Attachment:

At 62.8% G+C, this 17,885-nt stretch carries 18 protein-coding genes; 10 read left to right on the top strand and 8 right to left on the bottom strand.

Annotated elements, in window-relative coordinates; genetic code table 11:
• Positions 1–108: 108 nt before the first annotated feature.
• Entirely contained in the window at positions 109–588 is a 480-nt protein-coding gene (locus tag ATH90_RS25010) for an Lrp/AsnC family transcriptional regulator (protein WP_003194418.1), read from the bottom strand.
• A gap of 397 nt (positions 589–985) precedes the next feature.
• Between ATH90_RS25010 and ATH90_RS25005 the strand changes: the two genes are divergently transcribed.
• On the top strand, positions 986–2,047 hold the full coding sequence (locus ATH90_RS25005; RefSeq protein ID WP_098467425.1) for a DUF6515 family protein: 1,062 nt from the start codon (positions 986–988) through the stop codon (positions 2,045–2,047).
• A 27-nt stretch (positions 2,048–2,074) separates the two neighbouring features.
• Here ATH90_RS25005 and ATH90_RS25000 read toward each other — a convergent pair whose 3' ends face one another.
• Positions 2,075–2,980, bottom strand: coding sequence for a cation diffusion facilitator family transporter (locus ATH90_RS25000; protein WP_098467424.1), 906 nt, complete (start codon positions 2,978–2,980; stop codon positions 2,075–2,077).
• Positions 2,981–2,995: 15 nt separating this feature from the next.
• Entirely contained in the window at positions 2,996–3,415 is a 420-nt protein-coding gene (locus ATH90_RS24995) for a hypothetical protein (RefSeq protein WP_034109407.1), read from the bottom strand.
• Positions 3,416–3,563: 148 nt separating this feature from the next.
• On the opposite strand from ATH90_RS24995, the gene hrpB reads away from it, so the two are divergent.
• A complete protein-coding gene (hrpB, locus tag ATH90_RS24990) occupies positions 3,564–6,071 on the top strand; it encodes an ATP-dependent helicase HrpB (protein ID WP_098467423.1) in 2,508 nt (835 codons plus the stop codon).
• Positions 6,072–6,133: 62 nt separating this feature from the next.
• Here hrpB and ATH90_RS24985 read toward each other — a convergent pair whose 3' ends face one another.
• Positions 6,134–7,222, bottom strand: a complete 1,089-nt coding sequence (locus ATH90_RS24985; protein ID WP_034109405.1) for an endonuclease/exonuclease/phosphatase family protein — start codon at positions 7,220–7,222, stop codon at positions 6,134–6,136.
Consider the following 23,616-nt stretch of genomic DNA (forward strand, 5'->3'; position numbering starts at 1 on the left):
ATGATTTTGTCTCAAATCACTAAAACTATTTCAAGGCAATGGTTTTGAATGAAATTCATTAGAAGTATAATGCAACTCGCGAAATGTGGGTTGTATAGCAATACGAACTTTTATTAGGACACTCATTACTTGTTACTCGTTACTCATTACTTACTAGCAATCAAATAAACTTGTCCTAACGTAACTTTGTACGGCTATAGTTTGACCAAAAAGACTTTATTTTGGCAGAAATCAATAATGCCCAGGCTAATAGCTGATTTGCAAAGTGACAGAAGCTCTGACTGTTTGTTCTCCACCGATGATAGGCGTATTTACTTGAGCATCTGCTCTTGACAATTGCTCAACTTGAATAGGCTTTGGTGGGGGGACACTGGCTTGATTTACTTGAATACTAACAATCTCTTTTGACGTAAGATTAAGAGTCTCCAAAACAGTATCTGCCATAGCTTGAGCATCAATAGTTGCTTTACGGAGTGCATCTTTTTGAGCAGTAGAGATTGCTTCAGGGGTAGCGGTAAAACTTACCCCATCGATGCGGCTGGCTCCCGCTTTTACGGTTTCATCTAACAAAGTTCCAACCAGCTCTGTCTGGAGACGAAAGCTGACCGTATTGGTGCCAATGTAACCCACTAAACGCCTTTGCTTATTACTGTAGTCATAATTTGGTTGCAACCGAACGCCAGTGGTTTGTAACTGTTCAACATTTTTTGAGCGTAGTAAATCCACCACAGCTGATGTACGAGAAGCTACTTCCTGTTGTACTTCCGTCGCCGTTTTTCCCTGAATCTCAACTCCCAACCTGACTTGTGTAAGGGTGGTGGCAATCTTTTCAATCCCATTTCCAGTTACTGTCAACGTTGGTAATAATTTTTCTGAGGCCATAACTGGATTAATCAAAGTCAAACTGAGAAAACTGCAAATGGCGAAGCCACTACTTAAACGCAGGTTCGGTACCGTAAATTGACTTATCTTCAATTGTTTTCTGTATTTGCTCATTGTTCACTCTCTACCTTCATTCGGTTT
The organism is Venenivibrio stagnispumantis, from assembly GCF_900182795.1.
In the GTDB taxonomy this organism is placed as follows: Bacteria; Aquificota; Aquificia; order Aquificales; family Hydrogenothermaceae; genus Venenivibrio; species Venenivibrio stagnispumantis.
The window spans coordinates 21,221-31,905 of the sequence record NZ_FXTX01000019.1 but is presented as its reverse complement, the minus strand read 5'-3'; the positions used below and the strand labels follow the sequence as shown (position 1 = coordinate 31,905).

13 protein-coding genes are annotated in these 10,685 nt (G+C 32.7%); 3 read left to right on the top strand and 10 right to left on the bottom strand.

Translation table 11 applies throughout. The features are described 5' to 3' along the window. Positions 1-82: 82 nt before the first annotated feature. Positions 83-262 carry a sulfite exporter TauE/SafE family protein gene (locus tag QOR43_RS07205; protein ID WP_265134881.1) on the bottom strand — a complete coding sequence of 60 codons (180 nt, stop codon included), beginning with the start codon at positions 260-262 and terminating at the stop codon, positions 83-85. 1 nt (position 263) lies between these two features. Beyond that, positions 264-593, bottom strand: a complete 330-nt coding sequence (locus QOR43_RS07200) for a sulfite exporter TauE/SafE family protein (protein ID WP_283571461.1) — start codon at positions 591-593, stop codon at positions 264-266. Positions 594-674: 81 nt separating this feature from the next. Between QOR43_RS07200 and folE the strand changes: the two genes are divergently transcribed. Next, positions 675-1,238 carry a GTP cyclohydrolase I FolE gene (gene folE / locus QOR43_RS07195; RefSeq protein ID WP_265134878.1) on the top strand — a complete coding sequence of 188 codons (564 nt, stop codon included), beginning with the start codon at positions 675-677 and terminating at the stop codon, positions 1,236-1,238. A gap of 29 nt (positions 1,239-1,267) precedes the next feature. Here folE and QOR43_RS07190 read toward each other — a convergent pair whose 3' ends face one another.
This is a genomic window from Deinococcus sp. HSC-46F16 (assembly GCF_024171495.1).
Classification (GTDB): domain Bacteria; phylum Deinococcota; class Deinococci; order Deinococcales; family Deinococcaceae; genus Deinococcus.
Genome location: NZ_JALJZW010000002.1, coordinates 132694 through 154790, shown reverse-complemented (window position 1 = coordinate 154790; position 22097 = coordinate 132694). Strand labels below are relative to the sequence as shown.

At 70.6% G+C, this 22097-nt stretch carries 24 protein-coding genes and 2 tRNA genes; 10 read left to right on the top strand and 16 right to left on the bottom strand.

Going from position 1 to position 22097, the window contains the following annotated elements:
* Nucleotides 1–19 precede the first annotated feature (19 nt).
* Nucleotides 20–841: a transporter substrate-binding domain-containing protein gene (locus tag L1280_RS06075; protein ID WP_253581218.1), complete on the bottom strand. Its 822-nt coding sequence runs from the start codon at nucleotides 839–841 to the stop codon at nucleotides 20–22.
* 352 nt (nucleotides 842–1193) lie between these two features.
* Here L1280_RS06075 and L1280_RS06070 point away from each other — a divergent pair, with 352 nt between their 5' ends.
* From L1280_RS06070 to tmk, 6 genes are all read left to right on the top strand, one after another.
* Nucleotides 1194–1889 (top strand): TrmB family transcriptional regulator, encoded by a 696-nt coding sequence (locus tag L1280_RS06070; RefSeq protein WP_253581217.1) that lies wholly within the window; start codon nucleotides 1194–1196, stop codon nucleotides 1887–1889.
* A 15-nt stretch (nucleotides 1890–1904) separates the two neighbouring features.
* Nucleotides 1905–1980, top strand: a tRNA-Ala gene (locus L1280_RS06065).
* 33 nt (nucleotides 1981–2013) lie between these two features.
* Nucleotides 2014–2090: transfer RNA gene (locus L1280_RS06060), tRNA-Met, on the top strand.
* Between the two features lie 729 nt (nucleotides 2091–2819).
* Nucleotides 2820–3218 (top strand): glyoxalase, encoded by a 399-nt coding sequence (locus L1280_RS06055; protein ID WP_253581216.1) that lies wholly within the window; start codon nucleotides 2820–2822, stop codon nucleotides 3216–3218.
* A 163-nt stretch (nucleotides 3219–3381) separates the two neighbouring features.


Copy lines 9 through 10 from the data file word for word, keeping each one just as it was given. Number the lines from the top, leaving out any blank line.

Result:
• Here ATH90_RS25005 and ATH90_RS25000 read toward each other — a convergent pair whose 3' ends face one another.
• Positions 2,075–2,980, bottom strand: coding sequence for a cation diffusion facilitator family transporter (locus ATH90_RS25000; protein WP_098467424.1), 906 nt, complete (start codon positions 2,978–2,980; stop codon positions 2,075–2,077).